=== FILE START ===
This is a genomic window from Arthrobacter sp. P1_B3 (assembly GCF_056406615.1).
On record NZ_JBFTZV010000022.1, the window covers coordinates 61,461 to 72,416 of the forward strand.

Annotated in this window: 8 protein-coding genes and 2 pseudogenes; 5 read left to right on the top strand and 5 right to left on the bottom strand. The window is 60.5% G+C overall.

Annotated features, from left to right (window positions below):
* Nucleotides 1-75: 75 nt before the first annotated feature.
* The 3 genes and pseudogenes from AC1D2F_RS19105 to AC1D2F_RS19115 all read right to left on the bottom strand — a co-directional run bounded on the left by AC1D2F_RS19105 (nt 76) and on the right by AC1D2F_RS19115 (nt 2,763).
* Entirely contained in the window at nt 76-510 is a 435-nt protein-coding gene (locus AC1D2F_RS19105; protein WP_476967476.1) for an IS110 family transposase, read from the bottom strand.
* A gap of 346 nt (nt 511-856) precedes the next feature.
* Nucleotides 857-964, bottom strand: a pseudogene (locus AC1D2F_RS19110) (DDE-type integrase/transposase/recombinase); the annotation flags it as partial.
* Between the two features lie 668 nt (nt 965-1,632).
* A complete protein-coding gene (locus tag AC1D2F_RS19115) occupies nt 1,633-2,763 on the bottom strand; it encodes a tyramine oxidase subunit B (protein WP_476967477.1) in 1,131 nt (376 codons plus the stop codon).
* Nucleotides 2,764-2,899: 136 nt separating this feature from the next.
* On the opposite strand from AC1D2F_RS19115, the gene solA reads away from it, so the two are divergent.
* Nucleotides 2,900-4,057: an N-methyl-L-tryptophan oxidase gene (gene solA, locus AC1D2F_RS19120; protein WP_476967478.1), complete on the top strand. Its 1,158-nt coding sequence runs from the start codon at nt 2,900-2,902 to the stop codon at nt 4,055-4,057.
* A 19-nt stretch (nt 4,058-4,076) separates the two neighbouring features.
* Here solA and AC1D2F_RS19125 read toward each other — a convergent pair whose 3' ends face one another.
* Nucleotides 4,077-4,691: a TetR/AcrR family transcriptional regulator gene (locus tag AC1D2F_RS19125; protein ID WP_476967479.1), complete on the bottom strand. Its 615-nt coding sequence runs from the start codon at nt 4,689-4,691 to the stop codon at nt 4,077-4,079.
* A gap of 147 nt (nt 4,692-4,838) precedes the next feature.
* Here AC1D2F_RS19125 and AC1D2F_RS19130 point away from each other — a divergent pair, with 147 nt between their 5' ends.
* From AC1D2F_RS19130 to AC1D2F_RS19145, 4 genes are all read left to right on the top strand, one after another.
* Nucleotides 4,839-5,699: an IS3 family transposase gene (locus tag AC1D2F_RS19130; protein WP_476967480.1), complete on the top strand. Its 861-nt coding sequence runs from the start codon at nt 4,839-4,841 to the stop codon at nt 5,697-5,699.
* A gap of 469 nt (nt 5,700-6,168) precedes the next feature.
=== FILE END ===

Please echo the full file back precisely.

This is a genomic window from Arthrobacter sp. P1_B3 (assembly GCF_056406615.1).
On record NZ_JBFTZV010000022.1, the window covers coordinates 61,461 to 72,416 of the forward strand.

Annotated in this window: 8 protein-coding genes and 2 pseudogenes; 5 read left to right on the top strand and 5 right to left on the bottom strand. The window is 60.5% G+C overall.

Annotated features, from left to right (window positions below):
* Nucleotides 1-75: 75 nt before the first annotated feature.
* The 3 genes and pseudogenes from AC1D2F_RS19105 to AC1D2F_RS19115 all read right to left on the bottom strand — a co-directional run bounded on the left by AC1D2F_RS19105 (nt 76) and on the right by AC1D2F_RS19115 (nt 2,763).
* Entirely contained in the window at nt 76-510 is a 435-nt protein-coding gene (locus AC1D2F_RS19105; protein WP_476967476.1) for an IS110 family transposase, read from the bottom strand.
* A gap of 346 nt (nt 511-856) precedes the next feature.
* Nucleotides 857-964, bottom strand: a pseudogene (locus AC1D2F_RS19110) (DDE-type integrase/transposase/recombinase); the annotation flags it as partial.
* Between the two features lie 668 nt (nt 965-1,632).
* A complete protein-coding gene (locus tag AC1D2F_RS19115) occupies nt 1,633-2,763 on the bottom strand; it encodes a tyramine oxidase subunit B (protein WP_476967477.1) in 1,131 nt (376 codons plus the stop codon).
* Nucleotides 2,764-2,899: 136 nt separating this feature from the next.
* On the opposite strand from AC1D2F_RS19115, the gene solA reads away from it, so the two are divergent.
* Nucleotides 2,900-4,057: an N-methyl-L-tryptophan oxidase gene (gene solA, locus AC1D2F_RS19120; protein WP_476967478.1), complete on the top strand. Its 1,158-nt coding sequence runs from the start codon at nt 2,900-2,902 to the stop codon at nt 4,055-4,057.
* A 19-nt stretch (nt 4,058-4,076) separates the two neighbouring features.
* Here solA and AC1D2F_RS19125 read toward each other — a convergent pair whose 3' ends face one another.
* Nucleotides 4,077-4,691: a TetR/AcrR family transcriptional regulator gene (locus tag AC1D2F_RS19125; protein ID WP_476967479.1), complete on the bottom strand. Its 615-nt coding sequence runs from the start codon at nt 4,689-4,691 to the stop codon at nt 4,077-4,079.
* A gap of 147 nt (nt 4,692-4,838) precedes the next feature.
* Here AC1D2F_RS19125 and AC1D2F_RS19130 point away from each other — a divergent pair, with 147 nt between their 5' ends.
* From AC1D2F_RS19130 to AC1D2F_RS19145, 4 genes are all read left to right on the top strand, one after another.
* Nucleotides 4,839-5,699: an IS3 family transposase gene (locus tag AC1D2F_RS19130; protein WP_476967480.1), complete on the top strand. Its 861-nt coding sequence runs from the start codon at nt 4,839-4,841 to the stop codon at nt 5,697-5,699.
* A gap of 469 nt (nt 5,700-6,168) precedes the next feature.